No, public entity lawyers protect public officials. They rarely seek to protect the public. (Mike Aguirre was an exception to this rule. He believed he represented the people of San Diego.)
We elected them--and now we're paying for their efforts to keep us ignorant of what's going on.
Both Voice of San Diego and UT-San Diego are covering the topic:
...San Diegans are now in the position of paying to defend a politician who claims San Diegans have no right to obtain the records of public business he has conducted over his personal devices and accounts.
Goldsmith’s office recently coughed up around 1,000 emails relating to city business that went to his personal account, but noted he wasn’t legally required to do so.Secret Public RecordsOn the topic of the public’s interest, the Public Utility Commission decided to withhold an expert report on what went wrong at the San Onofre nuclear power plant. Full disclosure of that report wouldn’t be in the public’s best interest either, according to a PUC attorney.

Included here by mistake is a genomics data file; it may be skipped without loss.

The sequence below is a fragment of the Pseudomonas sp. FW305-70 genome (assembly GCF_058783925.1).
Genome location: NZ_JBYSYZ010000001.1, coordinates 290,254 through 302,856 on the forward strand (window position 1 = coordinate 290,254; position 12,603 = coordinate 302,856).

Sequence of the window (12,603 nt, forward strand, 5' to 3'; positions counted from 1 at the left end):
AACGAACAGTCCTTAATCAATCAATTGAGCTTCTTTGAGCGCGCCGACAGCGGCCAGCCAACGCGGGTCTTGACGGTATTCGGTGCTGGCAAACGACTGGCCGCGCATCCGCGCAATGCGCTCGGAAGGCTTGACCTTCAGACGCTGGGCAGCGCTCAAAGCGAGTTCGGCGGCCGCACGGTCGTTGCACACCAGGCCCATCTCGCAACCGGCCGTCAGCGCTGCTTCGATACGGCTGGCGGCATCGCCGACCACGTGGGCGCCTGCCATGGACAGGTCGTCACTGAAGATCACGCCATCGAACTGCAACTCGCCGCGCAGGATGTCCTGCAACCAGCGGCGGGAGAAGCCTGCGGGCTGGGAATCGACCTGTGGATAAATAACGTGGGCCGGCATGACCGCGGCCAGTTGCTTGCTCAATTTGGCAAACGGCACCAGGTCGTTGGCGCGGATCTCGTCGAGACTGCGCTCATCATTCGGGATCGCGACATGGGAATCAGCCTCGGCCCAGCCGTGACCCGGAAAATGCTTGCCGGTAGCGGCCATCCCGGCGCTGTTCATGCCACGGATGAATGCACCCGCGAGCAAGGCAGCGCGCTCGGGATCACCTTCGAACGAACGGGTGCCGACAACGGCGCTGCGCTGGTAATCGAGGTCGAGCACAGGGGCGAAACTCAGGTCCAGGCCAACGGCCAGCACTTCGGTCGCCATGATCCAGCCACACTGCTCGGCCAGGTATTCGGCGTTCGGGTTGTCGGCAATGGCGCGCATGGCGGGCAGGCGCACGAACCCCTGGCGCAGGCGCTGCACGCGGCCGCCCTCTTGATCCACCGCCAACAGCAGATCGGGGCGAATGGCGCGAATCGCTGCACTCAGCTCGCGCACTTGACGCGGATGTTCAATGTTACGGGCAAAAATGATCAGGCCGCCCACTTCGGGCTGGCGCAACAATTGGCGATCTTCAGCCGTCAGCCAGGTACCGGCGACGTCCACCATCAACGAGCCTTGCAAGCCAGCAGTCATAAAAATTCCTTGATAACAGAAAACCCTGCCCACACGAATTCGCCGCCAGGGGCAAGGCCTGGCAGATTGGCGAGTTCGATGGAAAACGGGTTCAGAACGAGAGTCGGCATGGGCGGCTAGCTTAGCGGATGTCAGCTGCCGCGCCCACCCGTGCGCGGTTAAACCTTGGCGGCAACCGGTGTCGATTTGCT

Shortly after denying the request to release the report in defense of the public’s best interest, the PUC released the report...
The issue of concealing public business in private emails will be addressed by the California Supreme Court in Smith v. City of San Jose (March 19, 2013, No. 1-09-CV-150427).